If you’ve just ordered a secure credit card or you’re thinking about getting one, you’re probably excited about the purchases you’re going to be able to make with it. But before you get too carried away, it’s important that you familiarize yourself with how you should use these cards to get the most out of them.
Secure credit cards are great if you have have little, no or poor credit as they can help you build up a positive credit rating. This in turn helps in the future when you are seeking to finance a car, a house or an apartment. To gain access to a secure credit card you are required to place money in a security deposit account. These secure cards then use this amount as collateral, helping you to boost your credit so you can enjoy better purchases, getting yourself on the path to financial success.
Here are some of the ways you can get the most out of secured cards:
Use for Small Purchases
A secured card (like this one here) works by helping you to show creditors that you’re able to manage your money and pay monthly bills. In order to demonstrate this in the best light, you’ll need to make small purchases each month that you then pay off in full. Not only will you avoid paying interest by not carrying a balance but you’ll also be using a tried-and-tested strategy for building up a good credit score. Your ability to pay your bills on time will account for 35% of your credit score.
Pay Your Bills On Time and Don’t Just Pay the Minimum
Retaining a healthy credit score relies on you paying the minimum amount on your bill each month but if you can up these payments, it’ll add to the benefits of these types of cards. Not only will it remove any worry you may have about maxing out your credit card (which also shows creditors that you’re not able to manage money properly) but it’ll also reduce your credit utilization ratio. This is the how much you owe compared to the limit on your credit card. Both of these factors play a huge role in your overall credit score.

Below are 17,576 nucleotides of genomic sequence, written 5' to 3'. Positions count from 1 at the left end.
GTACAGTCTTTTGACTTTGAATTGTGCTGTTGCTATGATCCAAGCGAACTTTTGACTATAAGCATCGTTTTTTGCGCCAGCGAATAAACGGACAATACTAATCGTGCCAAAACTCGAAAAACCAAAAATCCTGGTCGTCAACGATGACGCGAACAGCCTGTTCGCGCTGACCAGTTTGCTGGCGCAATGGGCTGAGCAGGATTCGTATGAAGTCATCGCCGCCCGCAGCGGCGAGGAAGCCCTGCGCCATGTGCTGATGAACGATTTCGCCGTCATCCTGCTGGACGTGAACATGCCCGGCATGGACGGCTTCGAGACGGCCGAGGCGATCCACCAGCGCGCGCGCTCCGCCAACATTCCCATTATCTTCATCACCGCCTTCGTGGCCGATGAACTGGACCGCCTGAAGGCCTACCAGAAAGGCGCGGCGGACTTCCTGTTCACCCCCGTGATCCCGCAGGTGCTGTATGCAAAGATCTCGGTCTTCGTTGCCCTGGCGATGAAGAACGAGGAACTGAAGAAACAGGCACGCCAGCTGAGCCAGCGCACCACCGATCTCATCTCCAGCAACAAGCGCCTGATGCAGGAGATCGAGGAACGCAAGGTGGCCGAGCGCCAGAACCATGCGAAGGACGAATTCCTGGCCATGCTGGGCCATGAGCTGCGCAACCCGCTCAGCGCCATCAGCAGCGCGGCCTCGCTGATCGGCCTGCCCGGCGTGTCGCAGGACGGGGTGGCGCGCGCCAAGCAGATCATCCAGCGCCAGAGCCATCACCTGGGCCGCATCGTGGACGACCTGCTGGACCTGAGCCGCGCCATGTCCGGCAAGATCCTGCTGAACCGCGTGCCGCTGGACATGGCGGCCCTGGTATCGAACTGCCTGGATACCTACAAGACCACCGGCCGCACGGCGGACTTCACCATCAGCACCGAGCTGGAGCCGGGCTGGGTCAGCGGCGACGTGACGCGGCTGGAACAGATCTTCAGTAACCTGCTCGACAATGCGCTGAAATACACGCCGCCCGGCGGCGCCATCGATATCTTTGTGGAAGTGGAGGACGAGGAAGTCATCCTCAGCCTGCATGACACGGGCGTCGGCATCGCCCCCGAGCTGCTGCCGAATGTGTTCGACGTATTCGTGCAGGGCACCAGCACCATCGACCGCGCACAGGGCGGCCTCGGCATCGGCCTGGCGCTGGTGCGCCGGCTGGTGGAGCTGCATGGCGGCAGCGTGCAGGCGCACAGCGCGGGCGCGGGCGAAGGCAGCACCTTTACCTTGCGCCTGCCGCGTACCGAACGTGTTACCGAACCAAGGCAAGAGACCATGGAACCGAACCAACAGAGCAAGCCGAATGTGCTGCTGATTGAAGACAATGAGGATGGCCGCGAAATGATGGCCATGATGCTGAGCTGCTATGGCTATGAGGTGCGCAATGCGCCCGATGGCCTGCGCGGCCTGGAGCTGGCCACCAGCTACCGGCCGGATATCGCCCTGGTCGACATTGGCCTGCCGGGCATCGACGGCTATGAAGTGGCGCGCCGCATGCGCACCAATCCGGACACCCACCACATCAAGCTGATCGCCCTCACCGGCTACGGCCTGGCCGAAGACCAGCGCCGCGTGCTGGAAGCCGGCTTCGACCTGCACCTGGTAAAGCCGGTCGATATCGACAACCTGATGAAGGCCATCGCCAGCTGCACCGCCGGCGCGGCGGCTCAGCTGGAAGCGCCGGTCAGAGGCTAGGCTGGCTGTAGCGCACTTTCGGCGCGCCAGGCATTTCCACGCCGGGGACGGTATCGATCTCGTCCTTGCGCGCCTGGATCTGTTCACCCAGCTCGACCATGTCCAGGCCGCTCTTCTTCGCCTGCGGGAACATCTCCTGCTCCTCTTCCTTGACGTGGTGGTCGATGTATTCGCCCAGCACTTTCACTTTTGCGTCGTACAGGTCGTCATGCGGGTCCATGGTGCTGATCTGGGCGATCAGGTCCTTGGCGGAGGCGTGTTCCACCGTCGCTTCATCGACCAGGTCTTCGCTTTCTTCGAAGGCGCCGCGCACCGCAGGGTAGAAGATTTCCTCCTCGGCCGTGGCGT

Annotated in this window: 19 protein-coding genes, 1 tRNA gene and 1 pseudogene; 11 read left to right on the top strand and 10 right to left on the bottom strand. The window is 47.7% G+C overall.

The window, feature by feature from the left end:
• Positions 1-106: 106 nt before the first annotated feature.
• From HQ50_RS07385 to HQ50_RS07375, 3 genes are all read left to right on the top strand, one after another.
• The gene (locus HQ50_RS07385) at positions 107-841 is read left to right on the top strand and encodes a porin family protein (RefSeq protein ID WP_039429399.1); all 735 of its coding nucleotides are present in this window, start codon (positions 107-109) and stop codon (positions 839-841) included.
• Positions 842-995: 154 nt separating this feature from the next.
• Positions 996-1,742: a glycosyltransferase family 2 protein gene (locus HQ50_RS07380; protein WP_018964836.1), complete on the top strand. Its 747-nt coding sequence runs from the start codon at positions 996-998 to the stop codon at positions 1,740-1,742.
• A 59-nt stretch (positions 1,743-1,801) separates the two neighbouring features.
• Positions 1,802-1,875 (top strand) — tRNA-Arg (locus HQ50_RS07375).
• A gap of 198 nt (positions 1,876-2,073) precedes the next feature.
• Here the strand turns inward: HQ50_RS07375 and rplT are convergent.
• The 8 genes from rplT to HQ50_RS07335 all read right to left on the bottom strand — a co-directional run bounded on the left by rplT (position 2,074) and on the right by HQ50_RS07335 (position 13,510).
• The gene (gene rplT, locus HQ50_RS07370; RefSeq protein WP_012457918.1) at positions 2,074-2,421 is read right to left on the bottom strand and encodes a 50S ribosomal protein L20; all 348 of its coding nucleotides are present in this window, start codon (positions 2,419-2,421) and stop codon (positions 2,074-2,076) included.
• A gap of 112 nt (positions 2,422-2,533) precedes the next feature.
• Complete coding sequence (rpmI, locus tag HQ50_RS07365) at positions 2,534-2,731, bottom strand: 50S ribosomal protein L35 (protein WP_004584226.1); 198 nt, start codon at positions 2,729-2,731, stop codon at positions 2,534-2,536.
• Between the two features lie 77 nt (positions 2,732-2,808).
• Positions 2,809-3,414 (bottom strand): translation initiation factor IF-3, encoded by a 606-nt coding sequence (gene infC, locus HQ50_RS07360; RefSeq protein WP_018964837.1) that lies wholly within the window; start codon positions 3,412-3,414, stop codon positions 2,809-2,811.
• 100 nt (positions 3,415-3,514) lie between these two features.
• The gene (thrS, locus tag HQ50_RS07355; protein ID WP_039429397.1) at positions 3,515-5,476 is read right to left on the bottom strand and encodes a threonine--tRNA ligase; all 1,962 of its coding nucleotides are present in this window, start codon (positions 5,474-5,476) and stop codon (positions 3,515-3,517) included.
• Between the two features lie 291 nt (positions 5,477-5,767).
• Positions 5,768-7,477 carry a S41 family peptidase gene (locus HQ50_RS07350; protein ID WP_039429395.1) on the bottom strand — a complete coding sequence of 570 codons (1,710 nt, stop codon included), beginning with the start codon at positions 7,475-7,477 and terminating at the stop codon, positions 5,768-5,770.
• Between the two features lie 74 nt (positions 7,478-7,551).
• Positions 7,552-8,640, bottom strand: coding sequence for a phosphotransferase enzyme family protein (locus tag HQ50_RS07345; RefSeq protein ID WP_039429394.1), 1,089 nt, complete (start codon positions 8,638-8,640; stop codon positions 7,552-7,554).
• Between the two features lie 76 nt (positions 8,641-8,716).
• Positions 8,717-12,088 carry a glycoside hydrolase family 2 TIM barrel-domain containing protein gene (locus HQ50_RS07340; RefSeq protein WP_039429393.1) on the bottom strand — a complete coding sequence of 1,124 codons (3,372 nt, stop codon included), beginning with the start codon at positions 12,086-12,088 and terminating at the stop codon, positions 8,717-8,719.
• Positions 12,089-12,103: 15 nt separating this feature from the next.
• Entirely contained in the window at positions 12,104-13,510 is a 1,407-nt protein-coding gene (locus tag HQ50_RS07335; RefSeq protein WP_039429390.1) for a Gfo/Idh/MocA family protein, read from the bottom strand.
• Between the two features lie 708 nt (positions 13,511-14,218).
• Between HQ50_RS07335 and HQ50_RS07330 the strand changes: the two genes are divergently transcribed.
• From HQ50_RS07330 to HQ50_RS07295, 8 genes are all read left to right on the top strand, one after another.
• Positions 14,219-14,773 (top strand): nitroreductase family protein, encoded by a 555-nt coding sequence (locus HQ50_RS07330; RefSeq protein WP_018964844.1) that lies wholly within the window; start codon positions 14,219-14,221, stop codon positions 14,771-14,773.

Make More than One Monthly Payment
You can keep your balance really low by making more than one payment a month. This is quite important because even though you might be paying off your bill in full each month, you never know when your card issuer is going to send their report to the three credit agencies (Experian, Equifax and the TransUnion). Having a large balance will reduce your overall credit and this can have a negative impact on your credit score. It’s also a good idea to consider making a payment on your card after you’ve made a particularly large purchase as this will help to increase your credit.
Be Alert About Payments
No matter how organized you are, it’s only natural that you might miss a payment every once in a while. However, even just one missed payment can be too much, especially when you’re trying to build up your credit rating.
To avoid this, create payment alerts that will remind you of your bill’s due date when it’s coming up. Sometimes, your card issuer may allow you to set this alert up, sending you a text when it’s due. Or, you could put together your own alarm in your calendar which serves a reminder once the date arrives. Try to set this about a week before your bill is due just in case you’re too busy on the day that you need to make the payment.
Opt for Auto-Pay Systems
If you’re still a bit concerned that you’re going to miss payments, e.g. you travel a lot or you’re really bad at organizing yourself, then why not opt for auto-pay? This may be the easiest solution for you as it allows your credit card issuer to take the payment automatically from your bank account so you don’t constantly have to monitor your bills and payments. Make sure you’ll always have enough money in your bank account to do this and be aware of any large purchases you may have made too.
Remember, it’s not the end of the world if you have a low credit score because by being diligent, you’ll be able to provide yourself with more options by increasing your credit rating. This will give you access to more loans and credit cards which can help you to build your future by buying your own house or owning your first car. Keeping track of your bills and making sure they’re paid on time is simple when you get into a routine and by doing this, it’ll mean you’ll never have a low credit rating again.
Zoe Crooksen writes about personal finance topics, contributing to a range of finance and lifestyle blogs whether she’s sharing ways to get out of debt, save more money or enjoy retirement.